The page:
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GeneMachines Sells Two OmniGrid Robotic Microarrayers to Singapore Genome Institute


GeneMachines has sold two OmniGrid microarrayers to the Genome Institute of Singapore, a new research institute that comprises part of the country’s promised $4 billion investment in genomics and biotechnology.

The Genome Institute will use the microarrayers in its genomics work on zebrafish and mouse model systems, cancer genomics, and other research.

Lance Miller, a former National Cancer Institute scientist who is heading up the Genome Institute’s microarray research laboratory, chose the OmniGrids because he had worked with two OmniGrids before, said Jen Martindale, a market research analyst for GeneMachines.

“He had worked with our instruments [at NCI] and was really pleased with its performance and throughput levels, and the flexibility that the machine offered,” Martindale said. “So he decided when he was going to set up his own microarray facility to put in orders for more OmniGrids.”

The OmniGrid prints 100 slides at a time, and can handle 74 plates at a time. The company claims that the arrayer’s 48 pins can deposit a 384-well plate of sample on 100 slides in under 7.5 minutes, and that its spotting accuracy and precision is within 2.5 microns.

The OmniGrids have already been shipped. Miller has plans to order additional OmniGrids as the facility expands, said Martindale. The parties did not disclose the financial specifics of the sale, although the OmniGrids tend to sell for under $100,000 each.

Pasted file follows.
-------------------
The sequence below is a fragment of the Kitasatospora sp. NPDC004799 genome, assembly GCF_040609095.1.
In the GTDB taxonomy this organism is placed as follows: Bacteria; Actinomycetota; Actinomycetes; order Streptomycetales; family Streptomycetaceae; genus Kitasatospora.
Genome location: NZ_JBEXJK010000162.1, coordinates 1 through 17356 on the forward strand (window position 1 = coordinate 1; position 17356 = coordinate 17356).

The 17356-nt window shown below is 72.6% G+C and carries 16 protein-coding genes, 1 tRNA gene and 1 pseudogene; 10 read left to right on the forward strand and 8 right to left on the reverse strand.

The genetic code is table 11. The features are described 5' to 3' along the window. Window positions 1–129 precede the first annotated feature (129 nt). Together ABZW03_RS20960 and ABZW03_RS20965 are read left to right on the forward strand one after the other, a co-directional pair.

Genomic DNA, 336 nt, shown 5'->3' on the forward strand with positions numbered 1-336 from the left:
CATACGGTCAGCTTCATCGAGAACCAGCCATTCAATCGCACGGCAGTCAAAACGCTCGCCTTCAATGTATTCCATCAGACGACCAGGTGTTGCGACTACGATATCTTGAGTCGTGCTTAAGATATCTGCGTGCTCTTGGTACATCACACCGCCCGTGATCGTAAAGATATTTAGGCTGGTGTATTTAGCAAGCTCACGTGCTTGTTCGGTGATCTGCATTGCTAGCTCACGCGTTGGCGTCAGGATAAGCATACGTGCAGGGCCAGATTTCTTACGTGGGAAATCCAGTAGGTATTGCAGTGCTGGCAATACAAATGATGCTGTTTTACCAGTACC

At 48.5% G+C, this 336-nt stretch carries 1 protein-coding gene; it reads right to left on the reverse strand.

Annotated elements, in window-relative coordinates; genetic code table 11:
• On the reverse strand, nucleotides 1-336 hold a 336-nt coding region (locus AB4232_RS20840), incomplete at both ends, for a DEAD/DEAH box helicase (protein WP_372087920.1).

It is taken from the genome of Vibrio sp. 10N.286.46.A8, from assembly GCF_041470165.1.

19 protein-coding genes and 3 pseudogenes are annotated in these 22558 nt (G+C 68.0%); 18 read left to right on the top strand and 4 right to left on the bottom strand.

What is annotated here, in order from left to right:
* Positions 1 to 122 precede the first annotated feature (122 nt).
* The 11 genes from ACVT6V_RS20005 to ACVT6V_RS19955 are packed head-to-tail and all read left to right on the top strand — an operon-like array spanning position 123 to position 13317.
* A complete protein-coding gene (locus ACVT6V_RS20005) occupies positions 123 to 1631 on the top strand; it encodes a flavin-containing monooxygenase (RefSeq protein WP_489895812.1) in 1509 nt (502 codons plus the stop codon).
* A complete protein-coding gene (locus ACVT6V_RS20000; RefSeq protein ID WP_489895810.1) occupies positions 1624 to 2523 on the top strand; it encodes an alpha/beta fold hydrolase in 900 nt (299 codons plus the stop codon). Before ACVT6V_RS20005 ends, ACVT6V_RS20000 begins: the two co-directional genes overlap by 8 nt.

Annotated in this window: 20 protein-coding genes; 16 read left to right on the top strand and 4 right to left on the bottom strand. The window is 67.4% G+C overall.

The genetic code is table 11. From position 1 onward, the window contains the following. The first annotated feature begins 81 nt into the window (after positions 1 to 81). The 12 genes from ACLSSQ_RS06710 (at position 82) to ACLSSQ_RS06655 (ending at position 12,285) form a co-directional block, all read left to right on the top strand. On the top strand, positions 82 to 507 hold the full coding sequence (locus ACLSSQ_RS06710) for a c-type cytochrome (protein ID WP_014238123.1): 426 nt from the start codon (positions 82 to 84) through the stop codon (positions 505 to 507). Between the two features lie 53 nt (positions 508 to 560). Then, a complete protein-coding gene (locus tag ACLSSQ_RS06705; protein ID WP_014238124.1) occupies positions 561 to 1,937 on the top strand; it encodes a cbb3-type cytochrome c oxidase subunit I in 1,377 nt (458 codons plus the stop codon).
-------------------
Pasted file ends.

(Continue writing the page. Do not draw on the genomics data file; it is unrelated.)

The Genome Institute is headed up by former NCI researcher Edison Liu, who has been recruiting scientists like Miller from around the world in the six months since he took the helm. The Singapore government has started the institute in an effort to help strengthen its biomedical sector, which it hopes to turn into one of the country’s leading industries along with electronics, chemicals, and engineering.

Liu told GenomeWeb earlier that he would focus the country’s burgeoning genomics efforts on molecular epidemiology, pharmacogenomics, comparative genomics, and cell biology and that he would look to commercialize any findings and to partner with local companies and institutes. He also said that population genomics work, including a database of Asian genomic information, would take advantage of Singapore’s ethnic diversity, which includes populations of ethnic Chinese, South Indian, and Malay citizens.


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